It is often said that there are two categories of investors interested in upmarket Greek real estate.
The first comprises individuals, usually foreign, with high incomes. They are mostly businesspeople, with annual incomes in excess of 200,000 euros, looking for small villas, mainly on the islands, which cost more than 750,000 euros. Most come from Libya, the Gulf states, Israel, Russia, Scandinavia and the UK. They aim to spend one to three months a year at the property and let it out for the rest of the year, eyeing annual returns of around 5 percent. According to Algean, such a return is feasible and such properties are easily leased to Greeks or foreigners.
The second category is made up of investment funds targeting luxury villas and five-star hotels. They are usually based in the UK or Switzerland and invest no less than 1 billion euros. They have a short- to medium-term time frame, around five years, and are normally interested in properties and large plots on the islands. They are also willing to sink money into big hotels or a number of smaller units that are in close proximity to create one big unit. Islands with a busy tourist season are preferred, though there is also interest in Athens and the region of Attica in general.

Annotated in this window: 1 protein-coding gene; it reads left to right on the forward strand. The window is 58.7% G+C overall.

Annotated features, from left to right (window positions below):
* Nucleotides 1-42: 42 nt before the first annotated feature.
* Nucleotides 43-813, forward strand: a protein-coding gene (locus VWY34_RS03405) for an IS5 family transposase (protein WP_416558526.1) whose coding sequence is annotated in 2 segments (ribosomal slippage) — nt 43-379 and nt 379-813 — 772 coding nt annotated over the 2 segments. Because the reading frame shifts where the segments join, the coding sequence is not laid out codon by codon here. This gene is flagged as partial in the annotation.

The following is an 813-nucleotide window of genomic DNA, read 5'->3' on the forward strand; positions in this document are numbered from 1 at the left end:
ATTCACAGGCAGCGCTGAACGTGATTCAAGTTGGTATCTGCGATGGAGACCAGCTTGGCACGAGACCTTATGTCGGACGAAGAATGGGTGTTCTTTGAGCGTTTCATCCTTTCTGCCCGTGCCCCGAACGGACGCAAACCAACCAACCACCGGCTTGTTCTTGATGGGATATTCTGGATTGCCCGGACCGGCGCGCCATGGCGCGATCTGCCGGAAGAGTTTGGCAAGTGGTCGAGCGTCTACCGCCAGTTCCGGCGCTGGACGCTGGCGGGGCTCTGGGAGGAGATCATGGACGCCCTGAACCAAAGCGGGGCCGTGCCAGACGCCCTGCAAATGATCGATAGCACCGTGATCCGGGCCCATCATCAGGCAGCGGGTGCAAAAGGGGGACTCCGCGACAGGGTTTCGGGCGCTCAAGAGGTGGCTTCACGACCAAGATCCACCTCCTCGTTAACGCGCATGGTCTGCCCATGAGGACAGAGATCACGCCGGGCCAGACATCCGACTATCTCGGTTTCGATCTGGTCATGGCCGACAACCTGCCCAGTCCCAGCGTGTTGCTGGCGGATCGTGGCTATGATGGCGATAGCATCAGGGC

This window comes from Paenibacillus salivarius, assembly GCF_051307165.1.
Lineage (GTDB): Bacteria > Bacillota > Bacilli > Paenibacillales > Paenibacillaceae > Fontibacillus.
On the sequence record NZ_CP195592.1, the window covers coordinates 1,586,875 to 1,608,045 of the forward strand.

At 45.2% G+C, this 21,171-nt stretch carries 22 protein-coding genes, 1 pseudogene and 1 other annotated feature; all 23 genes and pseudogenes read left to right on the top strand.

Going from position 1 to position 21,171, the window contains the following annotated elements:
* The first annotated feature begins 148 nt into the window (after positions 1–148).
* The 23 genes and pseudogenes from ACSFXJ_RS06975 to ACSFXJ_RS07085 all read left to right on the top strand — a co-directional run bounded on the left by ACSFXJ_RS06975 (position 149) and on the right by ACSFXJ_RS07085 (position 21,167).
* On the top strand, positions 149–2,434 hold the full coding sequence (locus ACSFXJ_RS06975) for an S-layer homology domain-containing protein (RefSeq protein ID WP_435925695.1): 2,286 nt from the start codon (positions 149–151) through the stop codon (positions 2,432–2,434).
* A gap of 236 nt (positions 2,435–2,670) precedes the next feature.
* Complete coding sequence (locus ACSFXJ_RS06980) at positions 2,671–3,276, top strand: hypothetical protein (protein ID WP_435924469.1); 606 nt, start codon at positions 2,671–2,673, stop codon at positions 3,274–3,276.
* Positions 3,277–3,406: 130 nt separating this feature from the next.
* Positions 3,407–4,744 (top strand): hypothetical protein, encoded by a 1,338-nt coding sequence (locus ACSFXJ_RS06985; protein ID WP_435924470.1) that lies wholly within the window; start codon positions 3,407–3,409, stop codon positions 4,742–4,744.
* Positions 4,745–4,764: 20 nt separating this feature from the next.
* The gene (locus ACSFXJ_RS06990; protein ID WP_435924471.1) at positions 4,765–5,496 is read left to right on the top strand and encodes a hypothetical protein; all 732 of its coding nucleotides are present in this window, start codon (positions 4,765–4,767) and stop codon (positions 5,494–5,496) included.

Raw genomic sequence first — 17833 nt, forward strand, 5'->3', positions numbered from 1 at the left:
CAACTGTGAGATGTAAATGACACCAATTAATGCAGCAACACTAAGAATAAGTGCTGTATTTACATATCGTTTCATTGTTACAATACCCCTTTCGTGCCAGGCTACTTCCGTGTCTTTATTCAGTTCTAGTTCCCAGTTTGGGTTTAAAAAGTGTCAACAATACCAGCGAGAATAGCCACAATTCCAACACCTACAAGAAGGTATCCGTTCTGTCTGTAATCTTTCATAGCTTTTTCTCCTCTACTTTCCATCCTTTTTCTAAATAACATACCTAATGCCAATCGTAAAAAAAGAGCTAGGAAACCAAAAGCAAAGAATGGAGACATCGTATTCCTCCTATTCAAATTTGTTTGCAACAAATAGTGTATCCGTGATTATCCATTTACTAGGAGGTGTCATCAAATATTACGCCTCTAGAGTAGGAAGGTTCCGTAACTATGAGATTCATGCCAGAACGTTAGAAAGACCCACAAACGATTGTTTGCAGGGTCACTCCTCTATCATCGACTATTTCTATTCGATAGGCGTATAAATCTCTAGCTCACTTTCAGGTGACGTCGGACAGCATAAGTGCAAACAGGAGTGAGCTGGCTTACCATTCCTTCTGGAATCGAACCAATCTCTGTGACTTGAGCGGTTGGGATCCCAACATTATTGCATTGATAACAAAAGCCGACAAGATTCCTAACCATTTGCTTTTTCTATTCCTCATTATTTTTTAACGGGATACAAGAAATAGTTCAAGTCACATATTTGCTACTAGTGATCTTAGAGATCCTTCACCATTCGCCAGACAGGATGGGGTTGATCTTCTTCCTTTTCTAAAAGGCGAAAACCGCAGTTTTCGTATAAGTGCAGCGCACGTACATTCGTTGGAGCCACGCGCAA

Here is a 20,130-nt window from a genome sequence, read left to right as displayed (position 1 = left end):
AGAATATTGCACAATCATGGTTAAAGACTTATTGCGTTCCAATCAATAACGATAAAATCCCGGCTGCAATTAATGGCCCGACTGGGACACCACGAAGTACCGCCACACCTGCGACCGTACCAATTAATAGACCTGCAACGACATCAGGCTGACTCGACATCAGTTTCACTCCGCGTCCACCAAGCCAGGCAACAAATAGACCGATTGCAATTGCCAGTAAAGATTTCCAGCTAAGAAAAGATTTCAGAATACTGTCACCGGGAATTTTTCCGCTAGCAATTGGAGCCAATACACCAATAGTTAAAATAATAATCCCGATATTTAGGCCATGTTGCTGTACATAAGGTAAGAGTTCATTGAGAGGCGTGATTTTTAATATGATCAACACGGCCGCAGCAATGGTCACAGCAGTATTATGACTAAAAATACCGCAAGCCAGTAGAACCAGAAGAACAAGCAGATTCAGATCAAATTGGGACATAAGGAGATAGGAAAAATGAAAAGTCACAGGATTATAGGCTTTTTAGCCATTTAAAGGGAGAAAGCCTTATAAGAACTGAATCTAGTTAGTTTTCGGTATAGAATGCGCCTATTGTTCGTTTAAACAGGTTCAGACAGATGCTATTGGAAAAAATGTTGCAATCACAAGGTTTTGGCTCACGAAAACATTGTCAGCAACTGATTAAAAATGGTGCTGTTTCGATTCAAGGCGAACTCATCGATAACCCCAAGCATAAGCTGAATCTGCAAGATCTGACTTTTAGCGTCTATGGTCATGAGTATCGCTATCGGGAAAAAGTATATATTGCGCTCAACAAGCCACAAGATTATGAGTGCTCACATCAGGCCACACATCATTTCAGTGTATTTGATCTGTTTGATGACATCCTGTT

The surplus of new summer homes in Greece remains stable at approximately 50,000 properties as a result of the slowdown in construction. Moreover, supply of high-caliber summer properties remains low. Experts believe that the surplus will not be large enough to cover demand in the coming years and that this is an area which will attract an increasing number of investors.
What people are looking for in a luxury summer home in Greece is pretty standard: a building made using quality construction materials, at least three bedrooms and a swimming pool. Any additional amenities, such as proximity to an airport and good beaches, are considered pluses.
However, in the market the term luxury is not just used to refer to expensive services and products. For example, an expensive car may not be considered luxurious if it is not associated with something that gives its owner a certain image or profile. So a luxury product must be both expensive and attribute its owner with the characteristics that will place him or her in a certain social sphere. A 5-star hotel, with all the bells and whistles, may not be deemed luxurious unless it is also defined by a certain culture and, more importantly, is manned by staff who have been expertly trained to speak to guests in a certain manner: usually polite, though not obsequious. Staff need to show that they enjoy their work, they shouldn’t show it if they feel tired or fed up, and they are expected to take the initiative.